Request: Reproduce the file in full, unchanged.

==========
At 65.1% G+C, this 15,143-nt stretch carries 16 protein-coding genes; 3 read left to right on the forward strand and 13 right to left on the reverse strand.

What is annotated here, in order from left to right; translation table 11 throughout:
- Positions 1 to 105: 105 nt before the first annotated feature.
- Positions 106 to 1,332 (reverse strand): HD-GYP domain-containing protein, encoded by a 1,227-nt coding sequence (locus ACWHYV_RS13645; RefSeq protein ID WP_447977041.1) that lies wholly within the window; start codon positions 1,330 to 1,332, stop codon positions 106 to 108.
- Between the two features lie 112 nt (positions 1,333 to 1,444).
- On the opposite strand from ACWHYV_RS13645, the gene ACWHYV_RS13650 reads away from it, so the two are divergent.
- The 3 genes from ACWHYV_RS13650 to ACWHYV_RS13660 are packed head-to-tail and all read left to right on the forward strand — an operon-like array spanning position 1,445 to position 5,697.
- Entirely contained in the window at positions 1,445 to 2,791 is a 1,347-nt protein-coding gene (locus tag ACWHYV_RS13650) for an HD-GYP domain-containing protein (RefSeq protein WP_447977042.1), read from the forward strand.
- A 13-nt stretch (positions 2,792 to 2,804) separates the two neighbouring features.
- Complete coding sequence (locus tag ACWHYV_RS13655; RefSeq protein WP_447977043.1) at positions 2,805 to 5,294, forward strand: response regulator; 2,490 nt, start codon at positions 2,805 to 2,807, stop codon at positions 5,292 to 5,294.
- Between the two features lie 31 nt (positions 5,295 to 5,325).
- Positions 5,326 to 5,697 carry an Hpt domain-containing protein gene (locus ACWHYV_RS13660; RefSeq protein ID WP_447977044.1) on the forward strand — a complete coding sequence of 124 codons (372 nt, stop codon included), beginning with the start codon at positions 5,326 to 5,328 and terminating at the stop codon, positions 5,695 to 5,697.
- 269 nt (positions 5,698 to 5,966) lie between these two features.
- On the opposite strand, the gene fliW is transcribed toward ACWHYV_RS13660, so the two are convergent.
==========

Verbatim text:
At 65.1% G+C, this 15,143-nt stretch carries 16 protein-coding genes; 3 read left to right on the forward strand and 13 right to left on the reverse strand.

What is annotated here, in order from left to right; translation table 11 throughout:
- Positions 1 to 105: 105 nt before the first annotated feature.
- Positions 106 to 1,332 (reverse strand): HD-GYP domain-containing protein, encoded by a 1,227-nt coding sequence (locus ACWHYV_RS13645; RefSeq protein ID WP_447977041.1) that lies wholly within the window; start codon positions 1,330 to 1,332, stop codon positions 106 to 108.
- Between the two features lie 112 nt (positions 1,333 to 1,444).
- On the opposite strand from ACWHYV_RS13645, the gene ACWHYV_RS13650 reads away from it, so the two are divergent.
- The 3 genes from ACWHYV_RS13650 to ACWHYV_RS13660 are packed head-to-tail and all read left to right on the forward strand — an operon-like array spanning position 1,445 to position 5,697.
- Entirely contained in the window at positions 1,445 to 2,791 is a 1,347-nt protein-coding gene (locus tag ACWHYV_RS13650) for an HD-GYP domain-containing protein (RefSeq protein WP_447977042.1), read from the forward strand.
- A 13-nt stretch (positions 2,792 to 2,804) separates the two neighbouring features.
- Complete coding sequence (locus tag ACWHYV_RS13655; RefSeq protein WP_447977043.1) at positions 2,805 to 5,294, forward strand: response regulator; 2,490 nt, start codon at positions 2,805 to 2,807, stop codon at positions 5,292 to 5,294.
- Between the two features lie 31 nt (positions 5,295 to 5,325).
- Positions 5,326 to 5,697 carry an Hpt domain-containing protein gene (locus ACWHYV_RS13660; RefSeq protein ID WP_447977044.1) on the forward strand — a complete coding sequence of 124 codons (372 nt, stop codon included), beginning with the start codon at positions 5,326 to 5,328 and terminating at the stop codon, positions 5,695 to 5,697.
- 269 nt (positions 5,698 to 5,966) lie between these two features.
- On the opposite strand, the gene fliW is transcribed toward ACWHYV_RS13660, so the two are convergent.